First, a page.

Each year in the U.S., there are approximately 600,000 nerve injuries, and according to a 2019 Veterans Benefits report, nearly 2 million veterans are service-connected for nerve damage conditions. The most common of these are peripheral neuropathy, radiculopathy, and sciatica.
If you’re a veteran and believe you have nerve damage that can be connected to your time in the military, you may be eligible for disability benefits from the United States Department of Veterans Affairs (VA).
Understanding Nerve Damage
Because nerves transmit signals, messages, and data to and from your brain through all parts of your body, they play a critical role in your ability to move, feel pain, breathe, and digest food. There are many signs of nerve damage, but some common signs include weakness, difficulty controlling muscle movement, pain down the back of your leg, clumsiness and/or falling more often, and brief, intense headaches.
Nerve damage can occur in a variety of ways, including:
- Injuries. Falls and car accidents are common ways nerves can be crushed, cut, or stretched.
- Disease. Many medical conditions can cause nerve damage, including diabetes, rheumatoid arthritis, and cancers.
- Pressure. Nerves can be compressed or pinched due to overuse, tumors, or a herniated disk. This pressure cuts off the blood to the nerve, so it can’t function properly.
- Exposure to toxic substances. Nerve damage can be caused by chemotherapy drugs, excessive alcohol use, and exposure to toxic chemicals.
- Stroke. When the blood vessels in your brain are blocked, or they burst, part of the brain dies because it doesn’t have enough blood. Thus, it can no longer send messages through the nervous system.
Veterans and Nerve Damage
In a report by the Pew Research Center, one out of every ten living veterans was seriously injured during their time in the military, and 75% were injured during combat. Many soldiers are involved in accidents or physical trauma that can cause nerve damage. But some of the most common causes of nerve damage in veterans are diabetes, alcoholism, and exposure to Agent Orange.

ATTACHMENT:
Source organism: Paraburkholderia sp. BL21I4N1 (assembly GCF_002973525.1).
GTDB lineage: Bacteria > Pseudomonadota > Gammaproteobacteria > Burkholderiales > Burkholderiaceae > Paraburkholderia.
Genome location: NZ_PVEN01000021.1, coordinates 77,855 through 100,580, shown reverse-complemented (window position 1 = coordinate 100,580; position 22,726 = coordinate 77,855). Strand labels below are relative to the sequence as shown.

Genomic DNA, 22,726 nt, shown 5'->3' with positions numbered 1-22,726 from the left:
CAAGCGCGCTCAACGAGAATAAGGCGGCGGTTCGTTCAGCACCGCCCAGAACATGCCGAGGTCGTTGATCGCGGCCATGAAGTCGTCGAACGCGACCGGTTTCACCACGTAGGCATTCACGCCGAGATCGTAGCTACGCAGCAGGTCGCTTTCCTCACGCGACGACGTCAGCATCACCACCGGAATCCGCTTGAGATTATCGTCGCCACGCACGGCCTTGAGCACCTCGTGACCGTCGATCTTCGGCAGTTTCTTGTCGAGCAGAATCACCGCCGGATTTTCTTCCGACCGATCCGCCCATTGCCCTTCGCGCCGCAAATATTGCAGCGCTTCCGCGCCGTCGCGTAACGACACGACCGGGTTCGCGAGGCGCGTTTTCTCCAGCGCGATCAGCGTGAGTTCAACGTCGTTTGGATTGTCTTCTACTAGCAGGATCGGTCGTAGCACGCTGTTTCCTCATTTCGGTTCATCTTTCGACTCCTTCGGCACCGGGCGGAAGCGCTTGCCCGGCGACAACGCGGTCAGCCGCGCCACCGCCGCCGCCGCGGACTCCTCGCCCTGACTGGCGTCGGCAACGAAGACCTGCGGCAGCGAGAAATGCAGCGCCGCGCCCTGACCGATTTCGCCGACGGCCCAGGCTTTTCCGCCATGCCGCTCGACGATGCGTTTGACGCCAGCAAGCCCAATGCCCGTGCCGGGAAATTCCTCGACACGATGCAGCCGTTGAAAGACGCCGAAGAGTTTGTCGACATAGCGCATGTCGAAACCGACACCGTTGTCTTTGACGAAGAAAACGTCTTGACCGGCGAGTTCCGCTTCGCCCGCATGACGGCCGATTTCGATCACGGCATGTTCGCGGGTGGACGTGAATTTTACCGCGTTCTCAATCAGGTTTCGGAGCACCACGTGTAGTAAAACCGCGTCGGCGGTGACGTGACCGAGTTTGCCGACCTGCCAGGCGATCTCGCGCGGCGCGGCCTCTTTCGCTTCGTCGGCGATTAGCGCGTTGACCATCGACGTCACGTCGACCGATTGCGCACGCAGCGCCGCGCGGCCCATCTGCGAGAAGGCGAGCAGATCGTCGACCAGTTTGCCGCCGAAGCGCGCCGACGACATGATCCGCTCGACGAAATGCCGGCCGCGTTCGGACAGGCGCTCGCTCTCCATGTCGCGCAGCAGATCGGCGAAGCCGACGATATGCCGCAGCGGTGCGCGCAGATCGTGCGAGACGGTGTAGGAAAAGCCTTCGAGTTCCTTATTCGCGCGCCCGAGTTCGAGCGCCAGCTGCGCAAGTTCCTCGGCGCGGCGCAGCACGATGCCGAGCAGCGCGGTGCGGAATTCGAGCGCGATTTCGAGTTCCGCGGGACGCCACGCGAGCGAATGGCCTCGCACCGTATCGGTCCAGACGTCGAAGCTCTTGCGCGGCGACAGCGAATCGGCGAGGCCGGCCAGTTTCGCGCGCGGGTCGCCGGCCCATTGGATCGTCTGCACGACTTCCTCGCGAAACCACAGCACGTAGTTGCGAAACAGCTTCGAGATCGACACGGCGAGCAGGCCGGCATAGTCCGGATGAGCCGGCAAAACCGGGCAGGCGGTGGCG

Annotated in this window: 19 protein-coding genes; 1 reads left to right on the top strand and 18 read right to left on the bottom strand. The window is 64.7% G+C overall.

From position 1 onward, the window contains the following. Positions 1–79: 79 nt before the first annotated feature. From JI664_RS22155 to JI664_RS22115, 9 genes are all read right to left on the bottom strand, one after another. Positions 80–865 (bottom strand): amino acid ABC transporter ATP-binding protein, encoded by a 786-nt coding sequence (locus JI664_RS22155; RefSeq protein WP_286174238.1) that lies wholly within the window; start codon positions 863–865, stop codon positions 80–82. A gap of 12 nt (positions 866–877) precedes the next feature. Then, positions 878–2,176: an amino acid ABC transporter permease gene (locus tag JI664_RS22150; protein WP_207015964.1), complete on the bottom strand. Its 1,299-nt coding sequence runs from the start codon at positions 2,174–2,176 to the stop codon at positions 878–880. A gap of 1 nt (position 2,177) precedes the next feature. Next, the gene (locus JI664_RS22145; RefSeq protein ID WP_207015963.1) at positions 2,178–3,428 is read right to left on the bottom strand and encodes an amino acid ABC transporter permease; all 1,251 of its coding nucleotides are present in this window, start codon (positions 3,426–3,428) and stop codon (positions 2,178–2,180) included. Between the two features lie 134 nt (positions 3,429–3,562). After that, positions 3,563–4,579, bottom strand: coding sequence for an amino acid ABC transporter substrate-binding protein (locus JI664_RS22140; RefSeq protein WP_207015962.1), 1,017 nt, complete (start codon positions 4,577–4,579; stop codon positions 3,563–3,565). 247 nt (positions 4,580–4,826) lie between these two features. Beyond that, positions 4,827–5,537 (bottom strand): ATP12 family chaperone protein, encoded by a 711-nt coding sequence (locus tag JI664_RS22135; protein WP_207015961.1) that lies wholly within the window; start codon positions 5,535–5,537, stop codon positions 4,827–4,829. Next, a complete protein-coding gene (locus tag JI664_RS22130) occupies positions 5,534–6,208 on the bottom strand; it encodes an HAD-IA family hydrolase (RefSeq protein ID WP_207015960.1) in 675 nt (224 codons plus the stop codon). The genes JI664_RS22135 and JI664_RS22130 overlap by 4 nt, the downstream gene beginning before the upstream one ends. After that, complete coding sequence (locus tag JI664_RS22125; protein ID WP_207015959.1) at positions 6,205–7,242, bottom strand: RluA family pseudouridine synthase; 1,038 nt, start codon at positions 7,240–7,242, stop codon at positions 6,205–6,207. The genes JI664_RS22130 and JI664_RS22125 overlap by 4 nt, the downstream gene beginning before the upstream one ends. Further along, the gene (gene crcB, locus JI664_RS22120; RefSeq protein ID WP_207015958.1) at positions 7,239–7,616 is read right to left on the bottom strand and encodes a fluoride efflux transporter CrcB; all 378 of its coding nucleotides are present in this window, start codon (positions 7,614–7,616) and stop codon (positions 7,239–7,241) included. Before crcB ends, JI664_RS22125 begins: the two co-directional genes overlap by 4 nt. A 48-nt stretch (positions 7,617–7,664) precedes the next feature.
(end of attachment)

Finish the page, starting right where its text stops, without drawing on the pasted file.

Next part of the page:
While veterans may suffer from various nerve damage conditions from mild to severe, the three most common are:
- Peripheral neuropathy. This nerve condition presents as pain, numbness, weakness, and/or a feeling of pins and needles in the extremities, especially in the hands and feet. When you suffer from peripheral neuropathy, nerve signals are disrupted and can be lost, distorted, or inaccurate.
- Radiculopathy. Also known as a pinched or compressed nerve in the spine, radiculopathy can cause tingling, weakness, pain, and numbness.
- Sciatica. This nerve condition (paralysis of the sciatic nerve) is the seventh-most common disability in veterans. It usually affects only one side of your body and creates pain that spreads from your lower back to your hip, buttocks, and down one leg. It’s often caused when a herniated disk or bone spur presses on the nerve.
Obtaining VA Disability for Nerve Damage Conditions
Veterans are eligible for VA disability benefits if they can service-connect their nerve damage to their time in the military. They can make this connection in various ways, but the most common is as a secondary connection, especially if the veteran also suffers from diabetes or another medical issue recognized as a disability by the VA. Particularly, if you were exposed to Agent Orange during your military service or suffered some type of physical trauma, you may qualify for VA disability for nerve damage.
Contact Cuddigan Law
If you are seeking VA disability benefits for nerve damage or your benefits claim has been denied, contact the legal team at Cuddigan Law. Our attorneys have been supporting veterans for years, and we will help document your symptoms with your treating medical providers to describe the full extent of your limitations. We know exactly how much these disability benefits mean to you. If we accept your case, we will take all steps within the law to help you get them. If your condition is making it impossible for you to work, contact Cuddigan Law to speak with an intake specialist for free.